- Touching your own body parts to cause sexual pleasure. This can be done alone or at the same time as someone else. Sex toys can be used during masturbation, including vibrators, dildos, anal toys, and more.
- Phone/video sex
- Talking, flirting, and sharing images with someone online or through the phone to cause sexual arousal or excitement.
Sex drive: what is it and where does it come from?
Sex drive, sometimes called libido, is the desire to have sex. Hormones, stress levels, and physical and mental health all impact our sex drive (1, 2). Our romantic partners, family, friends, community, and faith/religion may influence our feelings towards sex and pleasure and these can vary throughout our lifetime (1). Some medications that could affect sexual desire by decreasing libido or delaying orgasm are (2, 3):
- Anticholinergics used to treat many conditions related to lungs, bladder, intestine, dizziness and nausea/vomiting
- Hormonal therapy
- Medications to treat high blood pressure
- Mental health medications, such as selective serotonin reuptake inhibitors (SSRIs)
Research does not show a direct connection between hormonal birth control and sexual drive (3). However, sexual health is complex. If you feel that a medication you are taking is affecting your sex drive, talk to a healthcare provider. Track your experiences in the Clue app. This can help you determine any effects your birth control is having on your body and libido.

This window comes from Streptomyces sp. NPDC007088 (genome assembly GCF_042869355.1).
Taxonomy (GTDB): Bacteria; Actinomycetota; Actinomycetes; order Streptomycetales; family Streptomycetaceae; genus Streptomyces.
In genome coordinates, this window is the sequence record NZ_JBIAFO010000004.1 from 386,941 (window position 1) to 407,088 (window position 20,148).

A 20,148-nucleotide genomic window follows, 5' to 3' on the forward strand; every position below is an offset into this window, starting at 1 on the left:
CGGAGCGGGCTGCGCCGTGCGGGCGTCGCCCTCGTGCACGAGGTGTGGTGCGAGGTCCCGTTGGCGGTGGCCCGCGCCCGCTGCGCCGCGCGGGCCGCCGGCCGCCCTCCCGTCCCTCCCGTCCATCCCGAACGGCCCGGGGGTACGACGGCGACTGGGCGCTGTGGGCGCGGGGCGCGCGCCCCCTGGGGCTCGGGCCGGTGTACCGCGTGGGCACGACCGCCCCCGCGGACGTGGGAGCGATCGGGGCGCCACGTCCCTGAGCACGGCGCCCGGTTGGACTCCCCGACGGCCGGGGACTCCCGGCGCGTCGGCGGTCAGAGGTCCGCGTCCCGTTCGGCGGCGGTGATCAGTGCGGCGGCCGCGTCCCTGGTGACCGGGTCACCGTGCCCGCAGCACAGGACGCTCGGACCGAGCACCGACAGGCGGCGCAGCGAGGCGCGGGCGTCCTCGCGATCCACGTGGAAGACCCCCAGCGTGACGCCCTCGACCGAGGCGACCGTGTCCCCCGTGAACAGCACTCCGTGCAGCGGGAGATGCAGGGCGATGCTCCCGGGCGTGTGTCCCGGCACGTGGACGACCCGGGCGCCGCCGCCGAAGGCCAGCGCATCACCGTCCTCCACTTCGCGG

Sexual pleasure and orgasm
Sexual pleasure is not defined in one certain way. Many things can bring enjoyment and satisfaction. Orgasm is an intense sexual excitement. This is one way to achieve sexual pleasure. People with penises experience orgasm when the penis becomes hard and enlarged. This occurs when there is a desire to have sex and a release of hormones in the body. Ejaculation usually occurs during orgasm. People with vulvas experience orgasm when the clitoris (and sometimes the inner and outer labia) is stimulated and becomes swollen.
Just like the penis, the clitoris has a high concentration of nerve endings (4, 5). By touching and massaging these erogenous zones, signals in the body flood the nerves. This can send pleasurable feelings all over the body. Understanding your and your partner’s anatomy is important so that you both experience the highest amount of pleasure during sex.